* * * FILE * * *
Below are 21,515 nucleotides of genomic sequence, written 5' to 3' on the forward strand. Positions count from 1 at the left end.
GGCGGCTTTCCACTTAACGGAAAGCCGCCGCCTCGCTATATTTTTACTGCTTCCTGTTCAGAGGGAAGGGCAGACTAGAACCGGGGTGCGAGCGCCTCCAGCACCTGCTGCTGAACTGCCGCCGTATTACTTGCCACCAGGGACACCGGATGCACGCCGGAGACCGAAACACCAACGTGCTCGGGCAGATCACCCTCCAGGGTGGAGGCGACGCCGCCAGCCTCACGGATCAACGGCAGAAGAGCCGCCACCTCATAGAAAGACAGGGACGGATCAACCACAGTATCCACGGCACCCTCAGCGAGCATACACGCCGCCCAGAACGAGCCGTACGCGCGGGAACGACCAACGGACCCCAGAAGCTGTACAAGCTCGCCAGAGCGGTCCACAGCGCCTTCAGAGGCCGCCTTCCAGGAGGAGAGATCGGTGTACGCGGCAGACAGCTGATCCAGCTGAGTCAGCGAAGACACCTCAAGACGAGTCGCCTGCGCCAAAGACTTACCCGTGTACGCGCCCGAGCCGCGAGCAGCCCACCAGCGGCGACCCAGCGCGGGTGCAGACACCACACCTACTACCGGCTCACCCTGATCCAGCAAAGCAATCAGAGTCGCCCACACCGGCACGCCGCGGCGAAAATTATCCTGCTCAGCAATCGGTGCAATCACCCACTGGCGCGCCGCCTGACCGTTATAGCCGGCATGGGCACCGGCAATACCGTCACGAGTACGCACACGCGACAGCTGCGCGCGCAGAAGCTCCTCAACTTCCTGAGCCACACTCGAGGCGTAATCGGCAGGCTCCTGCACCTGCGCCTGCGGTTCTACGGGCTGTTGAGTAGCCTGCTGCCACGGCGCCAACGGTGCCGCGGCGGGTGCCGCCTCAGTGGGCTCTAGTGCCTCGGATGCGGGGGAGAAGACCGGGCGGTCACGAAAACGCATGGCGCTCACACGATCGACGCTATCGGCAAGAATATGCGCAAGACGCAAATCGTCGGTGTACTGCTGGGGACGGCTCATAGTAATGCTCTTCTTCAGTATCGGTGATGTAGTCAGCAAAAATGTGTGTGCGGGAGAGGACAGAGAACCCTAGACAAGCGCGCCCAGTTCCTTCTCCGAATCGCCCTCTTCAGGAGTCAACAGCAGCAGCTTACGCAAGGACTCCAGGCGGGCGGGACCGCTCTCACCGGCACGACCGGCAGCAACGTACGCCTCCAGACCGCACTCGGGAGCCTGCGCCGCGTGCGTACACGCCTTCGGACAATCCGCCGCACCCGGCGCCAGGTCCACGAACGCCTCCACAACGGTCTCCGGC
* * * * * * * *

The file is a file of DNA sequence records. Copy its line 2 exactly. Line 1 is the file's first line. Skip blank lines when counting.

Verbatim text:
GGCGGCTTTCCACTTAACGGAAAGCCGCCGCCTCGCTATATTTTTACTGCTTCCTGTTCAGAGGGAAGGGCAGACTAGAACCGGGGTGCGAGCGCCTCCAGCACCTGCTGCTGAACTGCCGCCGTATTACTTGCCACCAGGGACACCGGATGCACGCCGGAGACCGAAACACCAACGTGCTCGGGCAGATCACCCTCCAGGGTGGAGGCGACGCCGCCAGCCTCACGGATCAACGGCAGAAGAGCCGCCACCTCATAGAAAGACAGGGACGGATCAACCACAGTATCCACGGCACCCTCAGCGAGCATACACGCCGCCCAGAACGAGCCGTACGCGCGGGAACGACCAACGGACCCCAGAAGCTGTACAAGCTCGCCAGAGCGGTCCACAGCGCCTTCAGAGGCCGCCTTCCAGGAGGAGAGATCGGTGTACGCGGCAGACAGCTGATCCAGCTGAGTCAGCGAAGACACCTCAAGACGAGTCGCCTGCGCCAAAGACTTACCCGTGTACGCGCCCGAGCCGCGAGCAGCCCACCAGCGGCGACCCAGCGCGGGTGCAGACACCACACCTACTACCGGCTCACCCTGATCCAGCAAAGCAATCAGAGTCGCCCACACCGGCACGCCGCGGCGAAAATTATCCTGCTCAGCAATCGGTGCAATCACCCACTGGCGCGCCGCCTGACCGTTATAGCCGGCATGGGCACCGGCAATACCGTCACGAGTACGCACACGCGACAGCTGCGCGCGCAGAAGCTCCTCAACTTCCTGAGCCACACTCGAGGCGTAATCGGCAGGCTCCTGCACCTGCGCCTGCGGTTCTACGGGCTGTTGAGTAGCCTGCTGCCACGGCGCCAACGGTGCCGCGGCGGGTGCCGCCTCAGTGGGCTCTAGTGCCTCGGATGCGGGGGAGAAGACCGGGCGGTCACGAAAACGCATGGCGCTCACACGATCGACGCTATCGGCAAGAATATGCGCAAGACGCAAATCGTCGGTGTACTGCTGGGGACGGCTCATAGTAATGCTCTTCTTCAGTATCGGTGATGTAGTCAGCAAAAATGTGTGTGCGGGAGAGGACAGAGAACCCTAGACAAGCGCGCCCAGTTCCTTCTCCGAATCGCCCTCTTCAGGAGTCAACAGCAGCAGCTTACGCAAGGACTCCAGGCGGGCGGGACCGCTCTCACCGGCACGACCGGCAGCAACGTACGCCTCCAGACCGCACTCGGGAGCCTGCGCCGCGTGCGTACACGCCTTCGGACAATCCGCCGCACCCGGCGCCAGGTCCACGAACGCCTCCACAACGGTCTCCGGC